Are people, at heart, good or bad? Many Westerners would nowadays favour the former, and believe that the Church’s insistence on the latter has distorted our view of ourselves and our potential. Historian James Boyce, though he claims to be objective, seems to hold this view, even while his main aim, he says, is to show how the doctrine of original sin, in our largely secular society, is still a powerful influence. In this history, which is much preoccupied with the fate of dead babies, he traces the doctrine of original sin to St Augustine, rather than the Genesis story of Eden, which, in his view, though it portrays the Fall of the first human beings, still emphasises that humans are made in God’s image. (It might be better to say Augustine makes explicit what the creation narratives imply.) He then follows the doctrine through medieval times to Martin Luther and the Protestants (though the theology is lite), and onto America where it becomes muddied by the emphasis on freedom. In the Enlightenment “a new language [is] found for an old tale”, as the common people’s sin becomes their barbarism. (Voltaire and Diderot believed the common folk were simply too depraved to ever change.) It resurfaces as self-interest in the science of Darwinism (and in Richard Dawkins’ selfish gene idea), says Boyce, and in Freud, who, though he dismissed religion, entrenched in the modern West the not-so-original view of a dark core that makes us do other than the right things. Freud also agreed with St Augustine on sexuality being a predominant site. It is ironic, thinks Boyce, that Freud’s theories have such Puritan roots.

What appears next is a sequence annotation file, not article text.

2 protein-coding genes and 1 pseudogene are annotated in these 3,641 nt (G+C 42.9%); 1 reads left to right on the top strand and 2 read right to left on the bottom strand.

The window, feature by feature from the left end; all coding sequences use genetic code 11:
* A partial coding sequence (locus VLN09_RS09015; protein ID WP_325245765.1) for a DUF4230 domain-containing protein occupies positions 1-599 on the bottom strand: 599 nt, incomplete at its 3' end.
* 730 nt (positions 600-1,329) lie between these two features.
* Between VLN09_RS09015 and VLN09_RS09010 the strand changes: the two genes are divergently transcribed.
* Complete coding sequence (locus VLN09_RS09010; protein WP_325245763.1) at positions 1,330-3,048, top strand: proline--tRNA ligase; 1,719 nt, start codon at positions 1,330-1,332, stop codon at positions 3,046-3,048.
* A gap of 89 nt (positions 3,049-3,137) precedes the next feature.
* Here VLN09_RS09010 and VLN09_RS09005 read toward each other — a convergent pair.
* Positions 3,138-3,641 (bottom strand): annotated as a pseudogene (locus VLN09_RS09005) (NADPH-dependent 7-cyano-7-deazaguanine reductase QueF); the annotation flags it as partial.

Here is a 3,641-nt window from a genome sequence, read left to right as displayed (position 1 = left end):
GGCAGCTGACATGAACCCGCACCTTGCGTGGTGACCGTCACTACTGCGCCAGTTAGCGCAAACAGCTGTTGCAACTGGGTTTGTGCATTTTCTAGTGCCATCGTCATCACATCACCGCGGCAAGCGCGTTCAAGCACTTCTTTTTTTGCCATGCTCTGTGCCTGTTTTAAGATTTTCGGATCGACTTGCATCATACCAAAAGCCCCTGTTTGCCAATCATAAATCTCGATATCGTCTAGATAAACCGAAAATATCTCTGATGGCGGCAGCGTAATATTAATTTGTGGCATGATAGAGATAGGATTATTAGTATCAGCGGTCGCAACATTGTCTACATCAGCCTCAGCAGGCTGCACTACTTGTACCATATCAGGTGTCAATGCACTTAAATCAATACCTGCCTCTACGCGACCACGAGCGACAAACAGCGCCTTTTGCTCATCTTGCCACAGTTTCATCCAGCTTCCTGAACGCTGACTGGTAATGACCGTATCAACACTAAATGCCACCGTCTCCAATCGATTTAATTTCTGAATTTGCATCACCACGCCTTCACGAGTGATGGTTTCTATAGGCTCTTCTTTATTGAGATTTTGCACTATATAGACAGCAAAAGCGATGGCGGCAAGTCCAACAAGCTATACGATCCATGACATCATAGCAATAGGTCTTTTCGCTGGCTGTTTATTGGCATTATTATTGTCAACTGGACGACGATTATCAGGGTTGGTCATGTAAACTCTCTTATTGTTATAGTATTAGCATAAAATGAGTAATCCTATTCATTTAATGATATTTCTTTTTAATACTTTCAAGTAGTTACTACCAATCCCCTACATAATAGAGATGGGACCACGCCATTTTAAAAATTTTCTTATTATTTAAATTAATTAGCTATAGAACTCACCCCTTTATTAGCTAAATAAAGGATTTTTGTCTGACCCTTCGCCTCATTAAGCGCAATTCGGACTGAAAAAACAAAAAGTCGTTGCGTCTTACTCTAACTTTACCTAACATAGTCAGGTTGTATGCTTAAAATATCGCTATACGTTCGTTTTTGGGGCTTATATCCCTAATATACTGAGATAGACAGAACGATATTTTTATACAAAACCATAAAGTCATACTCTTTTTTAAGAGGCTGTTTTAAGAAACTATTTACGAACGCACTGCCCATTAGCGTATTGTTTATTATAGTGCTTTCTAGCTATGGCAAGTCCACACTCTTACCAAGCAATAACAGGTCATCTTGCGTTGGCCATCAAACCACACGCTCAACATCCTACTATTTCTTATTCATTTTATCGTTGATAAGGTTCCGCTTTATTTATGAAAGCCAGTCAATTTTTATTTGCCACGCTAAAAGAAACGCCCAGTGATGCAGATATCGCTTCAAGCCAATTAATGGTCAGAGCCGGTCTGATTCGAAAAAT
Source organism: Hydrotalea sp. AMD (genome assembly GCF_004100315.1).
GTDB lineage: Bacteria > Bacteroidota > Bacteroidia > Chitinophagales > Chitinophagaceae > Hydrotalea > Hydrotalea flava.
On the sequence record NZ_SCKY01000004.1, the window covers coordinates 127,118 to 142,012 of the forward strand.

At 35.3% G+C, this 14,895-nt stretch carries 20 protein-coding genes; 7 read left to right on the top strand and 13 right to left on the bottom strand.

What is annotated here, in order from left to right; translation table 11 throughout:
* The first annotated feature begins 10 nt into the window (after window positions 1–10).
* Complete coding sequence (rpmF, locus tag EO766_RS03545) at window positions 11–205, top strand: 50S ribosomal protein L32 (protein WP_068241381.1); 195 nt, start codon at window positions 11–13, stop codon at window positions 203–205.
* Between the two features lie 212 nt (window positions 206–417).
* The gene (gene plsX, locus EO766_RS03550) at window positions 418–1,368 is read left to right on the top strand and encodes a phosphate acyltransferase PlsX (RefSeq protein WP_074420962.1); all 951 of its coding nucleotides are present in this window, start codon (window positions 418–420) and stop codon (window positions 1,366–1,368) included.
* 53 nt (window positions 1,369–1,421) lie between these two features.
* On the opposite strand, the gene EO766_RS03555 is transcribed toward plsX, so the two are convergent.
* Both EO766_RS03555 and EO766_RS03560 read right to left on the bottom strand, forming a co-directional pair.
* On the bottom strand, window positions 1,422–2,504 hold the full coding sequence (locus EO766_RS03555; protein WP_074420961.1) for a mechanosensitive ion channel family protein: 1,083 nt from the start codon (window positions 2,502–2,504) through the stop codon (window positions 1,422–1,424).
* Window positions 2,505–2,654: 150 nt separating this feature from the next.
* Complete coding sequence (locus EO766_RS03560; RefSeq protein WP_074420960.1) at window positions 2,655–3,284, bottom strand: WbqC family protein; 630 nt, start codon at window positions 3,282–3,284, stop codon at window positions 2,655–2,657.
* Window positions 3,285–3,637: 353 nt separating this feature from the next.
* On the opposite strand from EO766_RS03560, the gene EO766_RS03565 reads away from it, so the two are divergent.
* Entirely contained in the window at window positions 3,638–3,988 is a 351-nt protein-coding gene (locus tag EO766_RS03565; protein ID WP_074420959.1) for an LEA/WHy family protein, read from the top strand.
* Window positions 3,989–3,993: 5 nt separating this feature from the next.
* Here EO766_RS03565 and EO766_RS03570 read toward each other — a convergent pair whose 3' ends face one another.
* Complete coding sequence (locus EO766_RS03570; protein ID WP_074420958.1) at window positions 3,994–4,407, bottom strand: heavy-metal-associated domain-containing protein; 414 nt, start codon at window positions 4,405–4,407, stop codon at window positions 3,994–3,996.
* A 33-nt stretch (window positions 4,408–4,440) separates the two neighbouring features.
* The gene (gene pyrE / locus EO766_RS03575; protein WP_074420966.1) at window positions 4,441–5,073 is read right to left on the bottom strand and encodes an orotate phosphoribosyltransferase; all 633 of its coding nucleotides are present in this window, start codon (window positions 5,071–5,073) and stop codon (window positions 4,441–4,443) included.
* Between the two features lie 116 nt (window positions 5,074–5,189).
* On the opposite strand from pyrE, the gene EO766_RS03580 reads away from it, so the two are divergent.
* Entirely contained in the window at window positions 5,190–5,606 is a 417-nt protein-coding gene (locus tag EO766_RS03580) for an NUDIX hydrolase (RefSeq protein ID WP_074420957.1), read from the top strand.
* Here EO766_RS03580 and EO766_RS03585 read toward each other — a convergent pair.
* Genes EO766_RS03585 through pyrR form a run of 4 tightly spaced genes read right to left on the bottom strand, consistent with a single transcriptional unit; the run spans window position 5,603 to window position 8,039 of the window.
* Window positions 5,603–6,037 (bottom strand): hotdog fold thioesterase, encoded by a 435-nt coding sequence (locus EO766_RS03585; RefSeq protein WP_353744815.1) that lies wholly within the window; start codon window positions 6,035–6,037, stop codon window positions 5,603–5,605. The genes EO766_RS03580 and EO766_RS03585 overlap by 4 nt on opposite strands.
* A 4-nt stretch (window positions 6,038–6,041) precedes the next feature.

Boyce claims that original sin now has “little relevance” for American Christians, because of the all-encompassing importance of the idea of freedom. But there has been, and likely will be in Christianity generally continual tension between the idea of grace being sufficient and the idea that human beings have the God-given choice to improve. But Boyce sees the influence of this doctrine continuing in a more general, negative sense, in our ongoing pessimism about human nature. The implication here is, perhaps, that free from this dubious doctrine we might be able to do better at fixing the world. Maybe. But maybe we haven’t been able to banish the idea because it still says something about us. Maybe Freud was not unconsciously misled into continuing original sin’s legacy, but, rather, his theories resonate with the doctrine because both try to explain something fundamental – that we contain both good and bad. It isn’t either/or. Christianity works best when it maintains a balance between “made in the image of God” and our heart of darkness. As the biblical scholar Claus Westermann explains about the biblical creation narratives, the story of human beings being made in God’s image and the story of their “first defection” are “inseparable”. And as Luther said, to be human is to be simultaneously saint and sinner.